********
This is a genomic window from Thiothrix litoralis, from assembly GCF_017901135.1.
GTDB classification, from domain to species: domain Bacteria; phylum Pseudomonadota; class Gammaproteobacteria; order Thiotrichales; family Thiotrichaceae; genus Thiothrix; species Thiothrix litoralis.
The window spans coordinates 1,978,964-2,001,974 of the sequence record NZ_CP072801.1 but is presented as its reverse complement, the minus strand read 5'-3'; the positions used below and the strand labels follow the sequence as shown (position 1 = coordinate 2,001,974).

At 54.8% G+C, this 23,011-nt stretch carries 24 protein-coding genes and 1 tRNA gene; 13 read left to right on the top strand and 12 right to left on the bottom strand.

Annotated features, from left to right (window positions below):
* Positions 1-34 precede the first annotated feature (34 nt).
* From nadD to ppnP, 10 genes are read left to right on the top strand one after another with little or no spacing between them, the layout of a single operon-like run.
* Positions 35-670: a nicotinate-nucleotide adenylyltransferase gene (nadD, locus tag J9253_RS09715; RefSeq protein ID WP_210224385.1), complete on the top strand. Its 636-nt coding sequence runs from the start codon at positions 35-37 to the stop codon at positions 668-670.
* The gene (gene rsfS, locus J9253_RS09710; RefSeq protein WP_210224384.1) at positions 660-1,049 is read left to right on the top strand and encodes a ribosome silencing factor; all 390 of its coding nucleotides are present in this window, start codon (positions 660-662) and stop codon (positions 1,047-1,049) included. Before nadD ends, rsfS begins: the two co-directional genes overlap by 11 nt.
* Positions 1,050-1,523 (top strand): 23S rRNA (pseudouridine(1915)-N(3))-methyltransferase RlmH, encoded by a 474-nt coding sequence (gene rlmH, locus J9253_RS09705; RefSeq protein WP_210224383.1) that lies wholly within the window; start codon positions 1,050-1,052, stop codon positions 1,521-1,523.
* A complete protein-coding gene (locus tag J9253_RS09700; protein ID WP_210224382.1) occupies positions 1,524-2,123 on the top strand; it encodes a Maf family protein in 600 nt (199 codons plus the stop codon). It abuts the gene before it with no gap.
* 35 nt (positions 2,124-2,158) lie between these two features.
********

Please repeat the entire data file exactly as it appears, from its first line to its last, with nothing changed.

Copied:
This is a genomic window from Thiothrix litoralis, from assembly GCF_017901135.1.
GTDB classification, from domain to species: domain Bacteria; phylum Pseudomonadota; class Gammaproteobacteria; order Thiotrichales; family Thiotrichaceae; genus Thiothrix; species Thiothrix litoralis.
The window spans coordinates 1,978,964-2,001,974 of the sequence record NZ_CP072801.1 but is presented as its reverse complement, the minus strand read 5'-3'; the positions used below and the strand labels follow the sequence as shown (position 1 = coordinate 2,001,974).

At 54.8% G+C, this 23,011-nt stretch carries 24 protein-coding genes and 1 tRNA gene; 13 read left to right on the top strand and 12 right to left on the bottom strand.

Annotated features, from left to right (window positions below):
* Positions 1-34 precede the first annotated feature (34 nt).
* From nadD to ppnP, 10 genes are read left to right on the top strand one after another with little or no spacing between them, the layout of a single operon-like run.
* Positions 35-670: a nicotinate-nucleotide adenylyltransferase gene (nadD, locus tag J9253_RS09715; RefSeq protein ID WP_210224385.1), complete on the top strand. Its 636-nt coding sequence runs from the start codon at positions 35-37 to the stop codon at positions 668-670.
* The gene (gene rsfS, locus J9253_RS09710; RefSeq protein WP_210224384.1) at positions 660-1,049 is read left to right on the top strand and encodes a ribosome silencing factor; all 390 of its coding nucleotides are present in this window, start codon (positions 660-662) and stop codon (positions 1,047-1,049) included. Before nadD ends, rsfS begins: the two co-directional genes overlap by 11 nt.
* Positions 1,050-1,523 (top strand): 23S rRNA (pseudouridine(1915)-N(3))-methyltransferase RlmH, encoded by a 474-nt coding sequence (gene rlmH, locus J9253_RS09705; RefSeq protein WP_210224383.1) that lies wholly within the window; start codon positions 1,050-1,052, stop codon positions 1,521-1,523.
* A complete protein-coding gene (locus tag J9253_RS09700; protein ID WP_210224382.1) occupies positions 1,524-2,123 on the top strand; it encodes a Maf family protein in 600 nt (199 codons plus the stop codon). It abuts the gene before it with no gap.
* 35 nt (positions 2,124-2,158) lie between these two features.